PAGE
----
First Drives

05 September 2012

BMW M6 driven

The M6 has loads of tech to minimise turbo lag, but is that what we naturally aspire to?

Paul Horrell
Car image



This is a car for those who like going really, really fast. There's an option to unshackle it from the speed-limiter, taking the top end from 250kph (a 640d can do that) to a big-league 306kph. It'll go to 100kph in 4.2 seconds, meaning, in all probability, a 0-100 time nicely discounted to 3.99. It'll break the traction of its 295-section rear tyres as soon as look at you.

It's got the technology to back up the power. The twin-turbo V8 has a cat's cradle of a patented ‘Cross-Bank' induction system (the turbos are in the vee, and each one is driven by cylinders two and three of its own bank and one and four of the opposite one, since you asked) to feed evenly spaced pulses of exhaust gas to the twin-scroll blowers, which send the induction air via close-coupled intercoolers. That's all in the name of cutting lag. It's not entirely successful, but it's close. The V8 also has Valvetronic variable lift, VANOS variable timing and direct injection, all to take care of efficiency at everyday speeds. The transmission is a seven-speed dual-clutch, and the degree of diff locking is controlled by the ESP brain. The dampers are adaptive; the brakes, optionally carbon-composite.

This isn't a sports car, because it doesn't make you tingle.

You can separately configure the steering weight, the dampers, the transmission aggression, the accelerator map, the degree of ESP and even the lay-out of the head-up display (nav arrows or a huge tacho). Handily, you can store your favourite combos on steering-wheel shortcuts.

Impressive facts and stats. So it must be sensational to drive, eh?

Well, no. Sensation is exactly what's lacking. Oh, yes, your internal accelerometers are being spiked by the lateral and longitudinal forces, and the scenery blurs through the windows while other traffic becomes a near-stationary chicane. But there's little feedback from the controls, and the noise isn't very interesting. The car doesn't feel or sound alive - it doesn't report enough on what it's up to. Even when making huge efforts, it seems effortless. Is that your idea of a sports car - rapid transit, speed that you barely notice until your world fills with flashing blue lights? Me, I crave more of an experience. This isn't a sports car, because it doesn't make you tingle.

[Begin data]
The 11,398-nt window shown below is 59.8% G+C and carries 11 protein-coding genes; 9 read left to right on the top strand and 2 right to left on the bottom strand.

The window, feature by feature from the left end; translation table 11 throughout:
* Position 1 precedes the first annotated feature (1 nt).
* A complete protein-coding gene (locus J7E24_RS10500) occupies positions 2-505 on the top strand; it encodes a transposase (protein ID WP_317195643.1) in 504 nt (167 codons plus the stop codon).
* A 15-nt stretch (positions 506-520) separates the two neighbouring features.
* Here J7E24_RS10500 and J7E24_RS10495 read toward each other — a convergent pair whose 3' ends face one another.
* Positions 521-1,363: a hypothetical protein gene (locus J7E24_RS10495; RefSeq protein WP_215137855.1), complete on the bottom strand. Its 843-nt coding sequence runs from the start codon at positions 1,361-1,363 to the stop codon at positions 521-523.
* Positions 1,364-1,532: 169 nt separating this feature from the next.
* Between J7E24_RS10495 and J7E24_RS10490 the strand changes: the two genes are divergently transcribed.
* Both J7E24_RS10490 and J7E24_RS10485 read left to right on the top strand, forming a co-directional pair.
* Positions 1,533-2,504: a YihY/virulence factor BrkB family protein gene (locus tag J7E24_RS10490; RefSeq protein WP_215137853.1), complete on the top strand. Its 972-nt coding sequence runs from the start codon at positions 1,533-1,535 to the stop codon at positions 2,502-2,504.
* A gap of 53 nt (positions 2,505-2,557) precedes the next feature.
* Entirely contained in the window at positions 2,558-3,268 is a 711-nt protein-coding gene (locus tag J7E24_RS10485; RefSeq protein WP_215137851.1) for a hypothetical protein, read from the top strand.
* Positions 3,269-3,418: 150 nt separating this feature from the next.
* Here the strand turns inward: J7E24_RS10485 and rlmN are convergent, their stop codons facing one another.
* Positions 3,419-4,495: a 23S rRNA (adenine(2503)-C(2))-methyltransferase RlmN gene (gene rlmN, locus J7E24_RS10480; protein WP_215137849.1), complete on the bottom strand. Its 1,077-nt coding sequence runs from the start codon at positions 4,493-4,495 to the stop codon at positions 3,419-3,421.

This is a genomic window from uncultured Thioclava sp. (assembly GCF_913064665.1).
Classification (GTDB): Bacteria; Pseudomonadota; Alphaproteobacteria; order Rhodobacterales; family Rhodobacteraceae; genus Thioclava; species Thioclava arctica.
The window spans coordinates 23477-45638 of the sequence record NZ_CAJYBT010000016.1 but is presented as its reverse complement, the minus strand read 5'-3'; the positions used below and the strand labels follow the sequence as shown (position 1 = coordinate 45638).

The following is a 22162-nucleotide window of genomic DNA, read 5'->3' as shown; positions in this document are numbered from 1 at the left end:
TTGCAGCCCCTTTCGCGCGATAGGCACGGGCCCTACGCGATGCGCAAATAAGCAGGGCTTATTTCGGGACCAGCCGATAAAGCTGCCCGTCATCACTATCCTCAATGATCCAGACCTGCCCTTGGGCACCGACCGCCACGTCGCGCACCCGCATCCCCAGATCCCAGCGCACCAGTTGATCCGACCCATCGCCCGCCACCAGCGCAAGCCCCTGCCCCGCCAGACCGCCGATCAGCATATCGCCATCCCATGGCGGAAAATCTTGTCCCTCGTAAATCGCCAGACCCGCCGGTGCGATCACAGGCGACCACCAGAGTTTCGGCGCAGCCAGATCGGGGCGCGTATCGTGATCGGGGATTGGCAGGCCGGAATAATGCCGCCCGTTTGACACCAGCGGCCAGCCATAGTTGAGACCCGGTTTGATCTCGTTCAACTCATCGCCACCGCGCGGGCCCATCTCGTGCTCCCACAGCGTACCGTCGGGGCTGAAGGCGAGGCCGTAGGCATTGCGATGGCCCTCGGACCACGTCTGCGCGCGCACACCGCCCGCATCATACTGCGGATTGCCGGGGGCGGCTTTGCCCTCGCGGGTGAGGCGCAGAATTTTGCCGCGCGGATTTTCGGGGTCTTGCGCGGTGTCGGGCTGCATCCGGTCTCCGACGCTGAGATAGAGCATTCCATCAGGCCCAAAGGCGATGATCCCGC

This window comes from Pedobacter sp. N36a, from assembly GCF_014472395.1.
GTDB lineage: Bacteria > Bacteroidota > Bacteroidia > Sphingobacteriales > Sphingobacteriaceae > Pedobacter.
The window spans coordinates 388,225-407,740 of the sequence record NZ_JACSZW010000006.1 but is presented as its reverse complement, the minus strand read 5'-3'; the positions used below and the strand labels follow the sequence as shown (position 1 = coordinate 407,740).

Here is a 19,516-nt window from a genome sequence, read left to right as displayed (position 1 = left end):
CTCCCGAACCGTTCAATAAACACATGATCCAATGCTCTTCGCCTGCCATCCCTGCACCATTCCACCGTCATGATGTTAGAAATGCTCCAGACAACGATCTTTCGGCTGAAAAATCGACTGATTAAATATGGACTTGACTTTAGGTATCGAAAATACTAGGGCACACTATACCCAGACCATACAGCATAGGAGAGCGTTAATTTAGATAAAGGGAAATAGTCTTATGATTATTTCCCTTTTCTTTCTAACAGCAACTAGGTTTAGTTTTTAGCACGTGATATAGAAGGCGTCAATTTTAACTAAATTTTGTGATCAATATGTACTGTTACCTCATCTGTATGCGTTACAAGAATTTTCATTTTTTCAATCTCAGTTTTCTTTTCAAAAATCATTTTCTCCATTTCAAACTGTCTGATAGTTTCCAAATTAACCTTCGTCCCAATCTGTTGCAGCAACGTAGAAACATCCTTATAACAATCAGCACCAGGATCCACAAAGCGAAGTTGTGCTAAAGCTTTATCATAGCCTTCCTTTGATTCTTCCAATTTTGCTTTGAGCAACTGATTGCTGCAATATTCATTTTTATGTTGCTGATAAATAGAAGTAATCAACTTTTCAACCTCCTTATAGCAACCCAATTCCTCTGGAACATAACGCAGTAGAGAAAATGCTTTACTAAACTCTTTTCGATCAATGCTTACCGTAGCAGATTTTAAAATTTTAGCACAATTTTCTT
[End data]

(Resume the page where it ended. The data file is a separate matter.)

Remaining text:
The M6 shares its powertrain, suspension and most of its other technologies with the M5. For a saloon, it makes some kind of sense that it all feels so subdued, but, with a coupe, I want a different calibration. And, by the way, I definitely enjoyed the M6 cabrio more than the coupe, driving on the same roads. The extra exhaust noise and the speeding rush of air brought the M6 - and its driver - to life.

The numbers
4395cc, V8, RWD, 552bhp, 680Nm, 12.1kpl, 232g/km CO2, 0-100 in 4.2secs, 306kph, 1925kg

The verdict
Vastly quick and entirely capable, but it serves up its speed with a strange diffidence and sense of detachment. It pains - and surprises - us to report that the drop-top version is more fun. Not one of the great M legends.

Tags: bmw, 6 series, m6, m6 coupe

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